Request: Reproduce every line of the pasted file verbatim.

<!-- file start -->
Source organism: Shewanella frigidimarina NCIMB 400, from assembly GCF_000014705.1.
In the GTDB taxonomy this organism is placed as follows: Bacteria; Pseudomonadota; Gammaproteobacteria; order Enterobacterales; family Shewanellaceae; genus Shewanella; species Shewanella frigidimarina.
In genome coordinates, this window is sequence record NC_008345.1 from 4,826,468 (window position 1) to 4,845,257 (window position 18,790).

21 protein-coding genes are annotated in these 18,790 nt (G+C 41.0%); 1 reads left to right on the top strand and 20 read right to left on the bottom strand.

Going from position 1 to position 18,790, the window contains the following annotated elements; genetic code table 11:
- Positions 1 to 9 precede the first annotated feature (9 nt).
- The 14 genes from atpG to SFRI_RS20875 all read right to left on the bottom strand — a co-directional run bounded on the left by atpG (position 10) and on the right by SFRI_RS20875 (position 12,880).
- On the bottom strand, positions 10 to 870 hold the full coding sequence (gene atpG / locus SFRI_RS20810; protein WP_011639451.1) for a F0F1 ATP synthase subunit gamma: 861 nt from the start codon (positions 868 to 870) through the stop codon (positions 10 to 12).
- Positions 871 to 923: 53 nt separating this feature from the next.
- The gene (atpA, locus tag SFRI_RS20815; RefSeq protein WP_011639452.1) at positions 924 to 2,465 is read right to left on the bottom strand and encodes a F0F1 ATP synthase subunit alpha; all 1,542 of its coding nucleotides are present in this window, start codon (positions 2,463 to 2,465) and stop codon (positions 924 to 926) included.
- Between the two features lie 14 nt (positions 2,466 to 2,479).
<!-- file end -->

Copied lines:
Source organism: Shewanella frigidimarina NCIMB 400, from assembly GCF_000014705.1.
In the GTDB taxonomy this organism is placed as follows: Bacteria; Pseudomonadota; Gammaproteobacteria; order Enterobacterales; family Shewanellaceae; genus Shewanella; species Shewanella frigidimarina.
In genome coordinates, this window is sequence record NC_008345.1 from 4,826,468 (window position 1) to 4,845,257 (window position 18,790).

21 protein-coding genes are annotated in these 18,790 nt (G+C 41.0%); 1 reads left to right on the top strand and 20 read right to left on the bottom strand.

Going from position 1 to position 18,790, the window contains the following annotated elements; genetic code table 11:
- Positions 1 to 9 precede the first annotated feature (9 nt).
- The 14 genes from atpG to SFRI_RS20875 all read right to left on the bottom strand — a co-directional run bounded on the left by atpG (position 10) and on the right by SFRI_RS20875 (position 12,880).
- On the bottom strand, positions 10 to 870 hold the full coding sequence (gene atpG / locus SFRI_RS20810; protein WP_011639451.1) for a F0F1 ATP synthase subunit gamma: 861 nt from the start codon (positions 868 to 870) through the stop codon (positions 10 to 12).
- Positions 871 to 923: 53 nt separating this feature from the next.
- The gene (atpA, locus tag SFRI_RS20815; RefSeq protein WP_011639452.1) at positions 924 to 2,465 is read right to left on the bottom strand and encodes a F0F1 ATP synthase subunit alpha; all 1,542 of its coding nucleotides are present in this window, start codon (positions 2,463 to 2,465) and stop codon (positions 924 to 926) included.
- Between the two features lie 14 nt (positions 2,466 to 2,479).